I had to wait in the car today for a rare (for this area) snowstorm to pass before I could walk to the fort. The light dusting showed the ditch and bank clearly from afar. What is more obvious is that the barrows clearly dominate the skyline for miles around. The fort builders obviously lived in harmony with these relics from an earlier age. The three tumuli in the top look as though they have been robbed in the past, the usual depression in the top, but next door there is a peculiar circular depression with a small bank about 10 M across. Is this the remains of a Bowl barrow or could it be a dew pond? Near the E entrance there is a new (?) circular pond. Near the two entrances are scattered about 13 other barrows. Geophys has found nearly 70 hut platforms on the site. After the blizard had gone the sky cleared and the views were spectacular, I could see Beacon Hill, another fort just outside Newbury and with better eyesight perhaps the barrows on St. Catherines Down on the I.O.W!
Must come here again when the wind chill is not -10 and explore the whole National Nature Reserve.
This large hill fort is situated on a spur of chalk downland just to the E of the River Meon and was probably built as a tribal centre for the valley. It covers an area of about 14 acres with the ramparts following the contours of the hill. The ditch and bank are well preserved and have two entrances E and W where the bank is also higher and incurved. The ground falls steeply on all sides except the E.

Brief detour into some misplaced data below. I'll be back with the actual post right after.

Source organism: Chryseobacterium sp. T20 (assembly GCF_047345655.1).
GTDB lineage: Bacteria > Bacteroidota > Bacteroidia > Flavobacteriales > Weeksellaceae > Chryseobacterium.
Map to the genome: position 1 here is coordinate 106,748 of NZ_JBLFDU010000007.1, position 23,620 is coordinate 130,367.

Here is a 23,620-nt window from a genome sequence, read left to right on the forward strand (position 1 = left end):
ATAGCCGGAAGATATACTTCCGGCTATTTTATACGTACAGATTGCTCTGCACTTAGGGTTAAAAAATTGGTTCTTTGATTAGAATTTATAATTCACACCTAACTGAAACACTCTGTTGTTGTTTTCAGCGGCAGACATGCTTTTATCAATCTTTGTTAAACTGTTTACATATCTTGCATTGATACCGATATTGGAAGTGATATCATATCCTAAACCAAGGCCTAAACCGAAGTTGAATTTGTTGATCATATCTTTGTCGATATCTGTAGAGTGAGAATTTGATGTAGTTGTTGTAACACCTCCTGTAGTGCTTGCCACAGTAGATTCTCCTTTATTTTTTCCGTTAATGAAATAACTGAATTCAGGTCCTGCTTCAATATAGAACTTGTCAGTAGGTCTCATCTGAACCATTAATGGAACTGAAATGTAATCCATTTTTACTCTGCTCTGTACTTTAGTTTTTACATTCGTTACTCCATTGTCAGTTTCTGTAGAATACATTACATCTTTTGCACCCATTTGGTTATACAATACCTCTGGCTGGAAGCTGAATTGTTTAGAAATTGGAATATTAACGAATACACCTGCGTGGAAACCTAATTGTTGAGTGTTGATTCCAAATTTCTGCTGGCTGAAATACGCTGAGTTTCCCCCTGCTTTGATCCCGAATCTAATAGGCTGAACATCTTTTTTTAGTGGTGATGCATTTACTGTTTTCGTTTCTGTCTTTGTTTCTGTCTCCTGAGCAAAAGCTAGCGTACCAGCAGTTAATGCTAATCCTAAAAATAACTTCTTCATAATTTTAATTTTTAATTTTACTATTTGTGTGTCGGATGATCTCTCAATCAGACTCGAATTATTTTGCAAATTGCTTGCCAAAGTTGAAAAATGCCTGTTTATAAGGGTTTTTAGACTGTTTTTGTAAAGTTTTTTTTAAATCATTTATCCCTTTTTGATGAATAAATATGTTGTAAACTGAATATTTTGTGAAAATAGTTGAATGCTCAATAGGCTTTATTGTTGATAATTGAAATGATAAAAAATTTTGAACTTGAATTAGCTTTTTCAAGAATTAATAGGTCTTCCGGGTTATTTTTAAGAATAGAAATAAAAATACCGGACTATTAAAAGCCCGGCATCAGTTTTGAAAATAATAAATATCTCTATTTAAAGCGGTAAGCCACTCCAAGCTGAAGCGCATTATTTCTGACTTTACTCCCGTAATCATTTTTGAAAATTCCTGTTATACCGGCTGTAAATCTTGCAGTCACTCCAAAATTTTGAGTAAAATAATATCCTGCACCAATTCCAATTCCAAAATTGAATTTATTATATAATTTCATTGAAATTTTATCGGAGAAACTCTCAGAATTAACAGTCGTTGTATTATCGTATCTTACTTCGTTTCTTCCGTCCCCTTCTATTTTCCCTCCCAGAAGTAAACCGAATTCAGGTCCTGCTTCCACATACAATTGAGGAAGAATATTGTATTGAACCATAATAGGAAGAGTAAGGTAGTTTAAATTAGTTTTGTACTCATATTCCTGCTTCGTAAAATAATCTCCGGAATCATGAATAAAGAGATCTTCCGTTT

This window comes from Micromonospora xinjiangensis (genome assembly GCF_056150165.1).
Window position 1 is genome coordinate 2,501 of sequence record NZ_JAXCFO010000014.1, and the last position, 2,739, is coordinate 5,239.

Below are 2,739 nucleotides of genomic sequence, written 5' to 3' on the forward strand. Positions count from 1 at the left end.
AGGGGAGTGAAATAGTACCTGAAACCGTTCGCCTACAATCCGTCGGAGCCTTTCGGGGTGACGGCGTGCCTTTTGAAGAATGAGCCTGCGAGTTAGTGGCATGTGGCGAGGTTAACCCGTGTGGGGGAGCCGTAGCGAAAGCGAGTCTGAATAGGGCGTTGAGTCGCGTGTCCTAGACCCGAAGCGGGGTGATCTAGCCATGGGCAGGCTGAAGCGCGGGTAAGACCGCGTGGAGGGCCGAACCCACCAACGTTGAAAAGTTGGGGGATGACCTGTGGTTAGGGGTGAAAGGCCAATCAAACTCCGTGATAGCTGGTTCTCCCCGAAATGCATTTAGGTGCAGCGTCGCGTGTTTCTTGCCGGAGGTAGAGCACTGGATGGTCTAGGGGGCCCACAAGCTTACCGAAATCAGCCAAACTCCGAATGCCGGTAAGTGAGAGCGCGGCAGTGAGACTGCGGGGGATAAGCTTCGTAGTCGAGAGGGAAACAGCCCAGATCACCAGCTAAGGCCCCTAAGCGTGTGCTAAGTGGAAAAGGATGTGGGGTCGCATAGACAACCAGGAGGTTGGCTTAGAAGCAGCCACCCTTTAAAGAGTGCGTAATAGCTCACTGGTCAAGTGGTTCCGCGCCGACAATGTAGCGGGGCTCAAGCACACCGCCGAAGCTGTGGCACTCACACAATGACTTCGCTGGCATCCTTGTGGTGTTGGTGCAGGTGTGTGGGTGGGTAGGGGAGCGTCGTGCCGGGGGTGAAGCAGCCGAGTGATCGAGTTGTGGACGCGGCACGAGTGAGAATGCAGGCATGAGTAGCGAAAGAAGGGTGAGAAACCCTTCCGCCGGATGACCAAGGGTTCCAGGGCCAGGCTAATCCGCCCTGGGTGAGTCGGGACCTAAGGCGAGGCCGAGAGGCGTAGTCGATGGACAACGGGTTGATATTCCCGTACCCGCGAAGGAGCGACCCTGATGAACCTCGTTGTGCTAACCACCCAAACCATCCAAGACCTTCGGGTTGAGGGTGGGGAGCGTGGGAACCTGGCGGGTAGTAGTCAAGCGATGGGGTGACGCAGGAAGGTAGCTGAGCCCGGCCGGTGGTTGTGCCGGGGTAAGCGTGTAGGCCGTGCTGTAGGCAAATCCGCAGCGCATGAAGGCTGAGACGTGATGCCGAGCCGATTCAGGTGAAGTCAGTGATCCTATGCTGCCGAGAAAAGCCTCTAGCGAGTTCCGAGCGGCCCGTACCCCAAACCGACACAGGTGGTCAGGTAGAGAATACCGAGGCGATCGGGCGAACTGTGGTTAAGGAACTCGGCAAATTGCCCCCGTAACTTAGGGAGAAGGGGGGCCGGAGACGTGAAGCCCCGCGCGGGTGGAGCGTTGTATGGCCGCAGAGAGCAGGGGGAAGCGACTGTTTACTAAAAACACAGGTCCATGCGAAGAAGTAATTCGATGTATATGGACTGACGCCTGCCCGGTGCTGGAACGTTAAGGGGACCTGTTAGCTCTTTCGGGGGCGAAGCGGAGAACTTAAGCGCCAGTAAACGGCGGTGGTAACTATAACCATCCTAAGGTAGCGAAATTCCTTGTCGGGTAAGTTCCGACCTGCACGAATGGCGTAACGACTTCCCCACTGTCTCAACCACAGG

Within the fort are three large barrows and a possible Bowl barrow. A long barrow is situated at the bottom of the hill to the SW. The fort has never been excavated but is probably Iron Age.
The views are magnificent covering most of Hampshire and the Isle of Wight
Disabled: Dedicated parking, gently sloping access on grass and tracks to centre of site.
In the 2nd century BC it may have been a tribal centre, and a tradition grew up that it was intended to be the original site of Winchester, but the building materials brought here were mysteriously transported 10 miles to the north-west, where Winchester was finally built.